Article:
Without the Local Journalism Initiative in place, even more journalists' livelihoods and Canadian news coverage overall are under threat, according to Jeanette Ageson, chair of Press Forward, an independent media advocacy group.

"The Local Journalism Initiative, I think, is meant to provide some sustainability or assurances that like maintain a level of journalism output, but leaving it hanging in this way, often induces a lot of really unnecessary instability," Ageson said. 

"If I were to be asking for anything, it would be clear, more timely information that allows publishers to make informed decisions on what we know is going to happen."

'I don't want just words'

Michelle Gamage was hired by The Tyee, a Vancouver-based online news organization, last year as a health reporter funded by the LJI.

"The time and space that I get with the Tyee to be able to do this job and do it well I think helps us uncover some really incredible stories and helps us dig into so much nuance, which you don't get with a press release or with a 10-second video clip," she said.

Gamage said she regularly hears from readers and sources — many of whom are at-risk individuals recounting traumatic events — who are pleasantly surprised when she takes the time to meet them in person and when they read important context in her stories, particularly about B.C.'s toxic drug crisis.

She watched Trudeau and Eby's impassioned reactions to the Bell Media layoffs closely, looking for clues about her own job.

"I love how the government is stepping up and recognizing the importance of journalism and how essential to democracy it is for small communities to know what's happening," Gamage said.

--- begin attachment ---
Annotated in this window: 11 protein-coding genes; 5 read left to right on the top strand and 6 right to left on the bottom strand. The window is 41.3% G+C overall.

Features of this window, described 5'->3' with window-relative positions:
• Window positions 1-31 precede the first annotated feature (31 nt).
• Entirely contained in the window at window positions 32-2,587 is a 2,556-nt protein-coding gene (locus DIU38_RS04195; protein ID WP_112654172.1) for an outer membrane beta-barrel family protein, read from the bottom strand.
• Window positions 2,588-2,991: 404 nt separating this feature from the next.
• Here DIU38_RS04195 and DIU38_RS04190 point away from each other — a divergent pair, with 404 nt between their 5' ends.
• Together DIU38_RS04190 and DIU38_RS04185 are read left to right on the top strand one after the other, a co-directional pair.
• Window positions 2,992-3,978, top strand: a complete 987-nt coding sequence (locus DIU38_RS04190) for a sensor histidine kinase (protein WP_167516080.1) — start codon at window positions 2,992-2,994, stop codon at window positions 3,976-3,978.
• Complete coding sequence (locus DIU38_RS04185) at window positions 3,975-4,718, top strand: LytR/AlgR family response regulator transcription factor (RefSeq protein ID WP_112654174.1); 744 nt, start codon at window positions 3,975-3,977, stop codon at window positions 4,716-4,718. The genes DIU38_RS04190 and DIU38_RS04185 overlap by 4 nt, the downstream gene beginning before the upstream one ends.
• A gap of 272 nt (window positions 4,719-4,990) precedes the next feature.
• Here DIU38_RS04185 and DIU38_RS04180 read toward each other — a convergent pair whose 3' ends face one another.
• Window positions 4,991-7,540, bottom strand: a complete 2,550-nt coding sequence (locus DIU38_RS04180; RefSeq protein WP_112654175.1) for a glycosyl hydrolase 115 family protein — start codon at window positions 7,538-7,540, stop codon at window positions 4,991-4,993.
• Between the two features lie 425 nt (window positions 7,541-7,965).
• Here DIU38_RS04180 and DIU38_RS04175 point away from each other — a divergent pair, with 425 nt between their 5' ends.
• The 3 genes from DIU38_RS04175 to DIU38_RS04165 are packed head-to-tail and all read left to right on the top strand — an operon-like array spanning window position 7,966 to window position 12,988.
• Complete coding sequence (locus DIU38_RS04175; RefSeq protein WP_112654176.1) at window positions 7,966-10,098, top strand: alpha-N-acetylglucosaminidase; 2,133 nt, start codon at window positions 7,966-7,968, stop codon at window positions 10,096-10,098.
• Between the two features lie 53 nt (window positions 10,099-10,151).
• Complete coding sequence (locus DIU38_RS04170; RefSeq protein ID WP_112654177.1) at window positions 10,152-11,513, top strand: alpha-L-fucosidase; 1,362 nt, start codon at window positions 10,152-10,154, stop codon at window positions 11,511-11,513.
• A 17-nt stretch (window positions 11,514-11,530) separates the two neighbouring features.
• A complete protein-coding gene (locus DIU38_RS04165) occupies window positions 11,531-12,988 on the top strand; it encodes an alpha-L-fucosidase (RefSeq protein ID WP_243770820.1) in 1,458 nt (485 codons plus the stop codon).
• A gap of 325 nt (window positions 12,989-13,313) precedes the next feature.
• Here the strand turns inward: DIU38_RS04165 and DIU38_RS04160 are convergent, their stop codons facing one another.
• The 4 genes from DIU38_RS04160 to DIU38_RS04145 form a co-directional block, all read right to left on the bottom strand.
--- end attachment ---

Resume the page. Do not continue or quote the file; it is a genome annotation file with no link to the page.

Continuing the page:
"But also I don't want just words from them. I want action that shows that the government is supporting journalists."

WATCH | Indigenous newspaper in Saskatchewan on hiatus amid funding woes: 

Eagle Feather News on hiatus after Meta ban tanks ad sales

3 months ago
Duration 3:31
Eagle Feather News, an Indigenous newspaper covering communities across Saskatchewan, says it is taking a 'hopefully brief' but indefinite hiatus because it can't afford to pay journalists or print its next edition.

Continuing the LJI is one such action, but Gamage also wants more transparency from government — "Let me talk to people, don't just send me statements," she said.

Also on her wishlist are an end to fees for freedom of information requests in B.C., and for governments to take out advertising in independent media — an idea that Deegan also supports.

"I'd love to see them do a lot more than they've been doing, but at the very least, if they could let me know if I have a job in a month and a bit, that would be amazing," Gamage said.

The Online News Act and other funds

Officials with the Canadian Heritage Ministry cited a number of other initiatives in place to support journalism.

"On top of putting in place the historic Online News Act, we continue to support Canadian news organizations through a range of programs, including the Local Journalism Initiative, the Canada Periodical Fund, and the recently boosted Canadian Journalism Labour Tax Credit," the ministry said in its statement.

Because of the Online News Act, Google will have to pay about $100 million to news companies annually to keep sharing Canadian news online. But the process through which that money will be distributed has not yet begun.